Thom Yorke

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2014: The Year Music Actually Did Something About Its Tech Skepticism

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U2 force-fed their new album to the world for free and ended up the enemy. Taylor Swift took hers away and ended up a hero.

Swift changed her narrative in 2014, and it wasn’t about ditching country or dating out of the public eye. She became the face of skepticism over how technology has changed music, during a year when the streaming music economy was debated more than ever — not only among artists, whose wellbeing is affected greatly, but in the court of public opinion as well.
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Taylor Swift, Steve Albini, Spotify, and the Fruitless Quest for a Music Industry Savior

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If you ever need a reminder that all those rose-tinted remembrances of the pre-internet music industry do not account for the full story, look no further than Steve Albini’s seminal 1993 essay for The Baffler. It’s called, simply, “The Problem With Music.” In it, Albini details the flaws of the major-label music system in actual numbers and simple math — something that’s not done often enough in trade and consumer publications alike when it comes to how musicians actually make their money.
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Taylor Swift Pulling Her Music from Spotify Isn’t About Unfair Terms — It’s Because She Can

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Three years ago, just as The Black Keys were in the midst of ascending to their current arena-rock status, the duo did something kind of groundbreaking for a mid-level major label band: they said “thanks but no thanks” to Spotify. It was a strategy their manager, Q Prime’s John Peets, told me they’d be monitoring through the record cycle for 2011’s El Camino. Based on the fact that the band’s No. 1 album Turn Blue, released this past May, does not appear on the streaming behemoth, I’m left to believe the strategy worked for them. Financial outcome aside, the Black Keys bellyached all over the place about Spotify’s unjustly low royalty rates, to the extent that I chuckle when I see what it says on their Spotify page: “The artist or their representatives have decided not to release this album on Spotify. We are working on it and hope they will change their mind soon.”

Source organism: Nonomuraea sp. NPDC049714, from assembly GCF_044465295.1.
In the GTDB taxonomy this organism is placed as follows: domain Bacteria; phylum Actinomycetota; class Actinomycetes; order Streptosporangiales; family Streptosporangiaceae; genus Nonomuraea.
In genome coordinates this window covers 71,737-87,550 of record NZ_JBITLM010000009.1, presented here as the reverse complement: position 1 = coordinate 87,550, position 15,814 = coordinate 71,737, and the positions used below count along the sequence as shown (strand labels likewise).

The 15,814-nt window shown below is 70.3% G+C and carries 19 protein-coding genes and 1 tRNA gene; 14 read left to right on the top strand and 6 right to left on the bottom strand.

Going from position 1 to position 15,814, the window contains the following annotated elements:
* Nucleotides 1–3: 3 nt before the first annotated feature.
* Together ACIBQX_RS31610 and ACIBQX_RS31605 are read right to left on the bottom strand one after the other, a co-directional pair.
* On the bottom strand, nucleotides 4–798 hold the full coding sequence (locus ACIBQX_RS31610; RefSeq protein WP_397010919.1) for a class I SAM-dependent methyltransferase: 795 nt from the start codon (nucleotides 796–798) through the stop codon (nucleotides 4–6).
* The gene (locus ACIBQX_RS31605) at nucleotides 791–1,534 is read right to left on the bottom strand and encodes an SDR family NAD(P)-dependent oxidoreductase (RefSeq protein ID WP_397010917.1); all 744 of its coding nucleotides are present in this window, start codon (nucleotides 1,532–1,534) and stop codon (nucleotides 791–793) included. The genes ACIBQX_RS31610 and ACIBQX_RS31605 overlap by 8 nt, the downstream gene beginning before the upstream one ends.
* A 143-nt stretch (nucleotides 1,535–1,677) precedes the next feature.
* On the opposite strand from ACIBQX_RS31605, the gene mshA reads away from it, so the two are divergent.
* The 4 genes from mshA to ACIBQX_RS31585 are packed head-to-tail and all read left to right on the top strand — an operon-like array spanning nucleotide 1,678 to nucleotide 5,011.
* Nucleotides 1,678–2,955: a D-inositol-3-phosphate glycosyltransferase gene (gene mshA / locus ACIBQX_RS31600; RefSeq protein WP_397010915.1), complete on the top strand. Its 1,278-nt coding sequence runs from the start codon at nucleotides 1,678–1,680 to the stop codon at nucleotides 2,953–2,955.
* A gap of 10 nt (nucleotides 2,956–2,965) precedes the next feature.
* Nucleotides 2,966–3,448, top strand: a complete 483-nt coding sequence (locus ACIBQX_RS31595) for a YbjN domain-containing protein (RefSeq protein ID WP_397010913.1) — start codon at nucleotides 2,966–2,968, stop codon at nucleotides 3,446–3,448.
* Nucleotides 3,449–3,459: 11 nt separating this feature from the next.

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Alternate Routes: Thom Yorke, Lee “Scratch” Perry, and Tuareg “Purple Rain”

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Alternate Routes is a column from Flavorwire contributor and WFMU DJ Jesse Jarnow, in which he provides maps to far-flung music, exploring sounds distributed solely outside the Big 3 of Spotify, iTunes, and Amazon.

Perhaps Spotify’s most grievous sin against music, besides its royalty rates, is how boring it is. Besides sales revenues, fidelity, and production credits, the streaming service makes albums feel as if they were trapped inside a listening station at the mall, or worse. There is the paucity of metadata that shuffles long discographies by corporate licensing dates, erasing albums outside the company’s territorial agreements, and deeming artists’ histories as irrelevant to their precious content. In terms of providing hot-and-cold running audio for the regions of the world covered by the relevant sub-clauses, Spotify is a miraculous utility, but is as divorced from real-life musical networks as a glass of water is from a rainstorm.
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Iggy Pop and BBC's Lauren Laverne. (courtesy of BBC/photo by Matt Squire)

The Best Quotes From Iggy Pop’s “Free Music in a Capitalist Society” BBC Lecture

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That’s Prof Pop to you! In addition to his BBC Radio 6 DJ post over the last year, the Godfather of Punk delivered BBC Music’s annual John Peel Lecture Tuesday night (October 13) in an hour-long presentation at the Lowry theater in Salford, Manchester. His topic — “Free Music In a Capitalist Society” — was a fascinating one, particularly for a musical icon who has moved in and out of DIY and commercial realms for much of his career, eventually having little shame over licensing “Lust For Life” to a Carnival Cruise commercial (among other ads). “If I want to make money, well, how about selling car insurance?” he postured. “At least I’m honest. It’s an ad, and that’s all it is. If I had to depend on what I actually get from sales, I’d be tending bars between sets.”
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No, Thom Yorke’s ‘Tomorrow’s Modern Boxes’ Won’t Reinvent the Music Biz Through BitTorrent

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“Thom Yorke hates Spotify” is one of the first Google auto-fills that pop up for me when I enter the Radiohead frontman’s name. I can’t say I remember ever googling that particular phrase, perhaps because I know it to be a fact. The series of tweets he rattled off about music’s most popular streaming service, along with frequent producer and Atoms For Producer bandmate Nigel Godrich, have become beef as classic as a Big Mac. Still, Yorke really did put his money where his mouth is when he removed portions of his discography (Atoms for Peace’s AMOK and his 2006 solo debut, The Eraser) from the streaming service.
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